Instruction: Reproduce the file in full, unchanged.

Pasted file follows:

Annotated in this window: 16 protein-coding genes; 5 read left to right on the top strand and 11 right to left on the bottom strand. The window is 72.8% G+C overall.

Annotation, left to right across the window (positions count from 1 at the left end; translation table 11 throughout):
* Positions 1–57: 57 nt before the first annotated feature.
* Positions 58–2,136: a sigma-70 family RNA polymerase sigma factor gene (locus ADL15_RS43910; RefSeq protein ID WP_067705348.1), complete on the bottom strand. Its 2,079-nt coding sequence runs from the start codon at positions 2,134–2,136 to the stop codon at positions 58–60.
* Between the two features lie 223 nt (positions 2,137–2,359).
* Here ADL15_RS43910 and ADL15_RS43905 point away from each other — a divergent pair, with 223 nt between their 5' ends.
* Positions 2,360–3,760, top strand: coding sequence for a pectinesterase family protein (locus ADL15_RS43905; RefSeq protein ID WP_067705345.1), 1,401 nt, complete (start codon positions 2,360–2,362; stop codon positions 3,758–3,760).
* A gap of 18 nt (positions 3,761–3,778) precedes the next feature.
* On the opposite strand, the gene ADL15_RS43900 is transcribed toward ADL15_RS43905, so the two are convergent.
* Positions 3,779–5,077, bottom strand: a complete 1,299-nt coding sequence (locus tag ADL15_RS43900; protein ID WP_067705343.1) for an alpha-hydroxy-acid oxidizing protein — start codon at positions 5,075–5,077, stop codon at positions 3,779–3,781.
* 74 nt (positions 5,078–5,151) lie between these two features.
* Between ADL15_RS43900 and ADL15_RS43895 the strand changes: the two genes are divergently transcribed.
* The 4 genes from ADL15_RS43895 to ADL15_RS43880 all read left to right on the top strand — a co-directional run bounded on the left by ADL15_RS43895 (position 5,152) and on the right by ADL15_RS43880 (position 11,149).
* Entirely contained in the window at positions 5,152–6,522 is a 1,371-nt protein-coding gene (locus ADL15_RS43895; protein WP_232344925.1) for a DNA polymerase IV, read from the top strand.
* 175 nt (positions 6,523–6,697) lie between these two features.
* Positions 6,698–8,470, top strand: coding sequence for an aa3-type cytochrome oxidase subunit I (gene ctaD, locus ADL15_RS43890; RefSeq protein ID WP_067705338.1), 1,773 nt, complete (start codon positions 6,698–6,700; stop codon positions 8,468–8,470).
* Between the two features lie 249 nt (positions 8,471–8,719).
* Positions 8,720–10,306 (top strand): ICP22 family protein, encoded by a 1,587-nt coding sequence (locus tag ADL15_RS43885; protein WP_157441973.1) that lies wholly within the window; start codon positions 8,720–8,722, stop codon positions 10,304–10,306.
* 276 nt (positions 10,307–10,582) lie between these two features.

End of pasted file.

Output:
Annotated in this window: 16 protein-coding genes; 5 read left to right on the top strand and 11 right to left on the bottom strand. The window is 72.8% G+C overall.

Annotation, left to right across the window (positions count from 1 at the left end; translation table 11 throughout):
* Positions 1–57: 57 nt before the first annotated feature.
* Positions 58–2,136: a sigma-70 family RNA polymerase sigma factor gene (locus ADL15_RS43910; RefSeq protein ID WP_067705348.1), complete on the bottom strand. Its 2,079-nt coding sequence runs from the start codon at positions 2,134–2,136 to the stop codon at positions 58–60.
* Between the two features lie 223 nt (positions 2,137–2,359).
* Here ADL15_RS43910 and ADL15_RS43905 point away from each other — a divergent pair, with 223 nt between their 5' ends.
* Positions 2,360–3,760, top strand: coding sequence for a pectinesterase family protein (locus ADL15_RS43905; RefSeq protein ID WP_067705345.1), 1,401 nt, complete (start codon positions 2,360–2,362; stop codon positions 3,758–3,760).
* A gap of 18 nt (positions 3,761–3,778) precedes the next feature.
* On the opposite strand, the gene ADL15_RS43900 is transcribed toward ADL15_RS43905, so the two are convergent.
* Positions 3,779–5,077, bottom strand: a complete 1,299-nt coding sequence (locus tag ADL15_RS43900; protein ID WP_067705343.1) for an alpha-hydroxy-acid oxidizing protein — start codon at positions 5,075–5,077, stop codon at positions 3,779–3,781.
* 74 nt (positions 5,078–5,151) lie between these two features.
* Between ADL15_RS43900 and ADL15_RS43895 the strand changes: the two genes are divergently transcribed.
* The 4 genes from ADL15_RS43895 to ADL15_RS43880 all read left to right on the top strand — a co-directional run bounded on the left by ADL15_RS43895 (position 5,152) and on the right by ADL15_RS43880 (position 11,149).
* Entirely contained in the window at positions 5,152–6,522 is a 1,371-nt protein-coding gene (locus ADL15_RS43895; protein WP_232344925.1) for a DNA polymerase IV, read from the top strand.
* 175 nt (positions 6,523–6,697) lie between these two features.
* Positions 6,698–8,470, top strand: coding sequence for an aa3-type cytochrome oxidase subunit I (gene ctaD, locus ADL15_RS43890; RefSeq protein ID WP_067705338.1), 1,773 nt, complete (start codon positions 6,698–6,700; stop codon positions 8,468–8,470).
* Between the two features lie 249 nt (positions 8,471–8,719).
* Positions 8,720–10,306 (top strand): ICP22 family protein, encoded by a 1,587-nt coding sequence (locus tag ADL15_RS43885; protein WP_157441973.1) that lies wholly within the window; start codon positions 8,720–8,722, stop codon positions 10,304–10,306.
* 276 nt (positions 10,307–10,582) lie between these two features.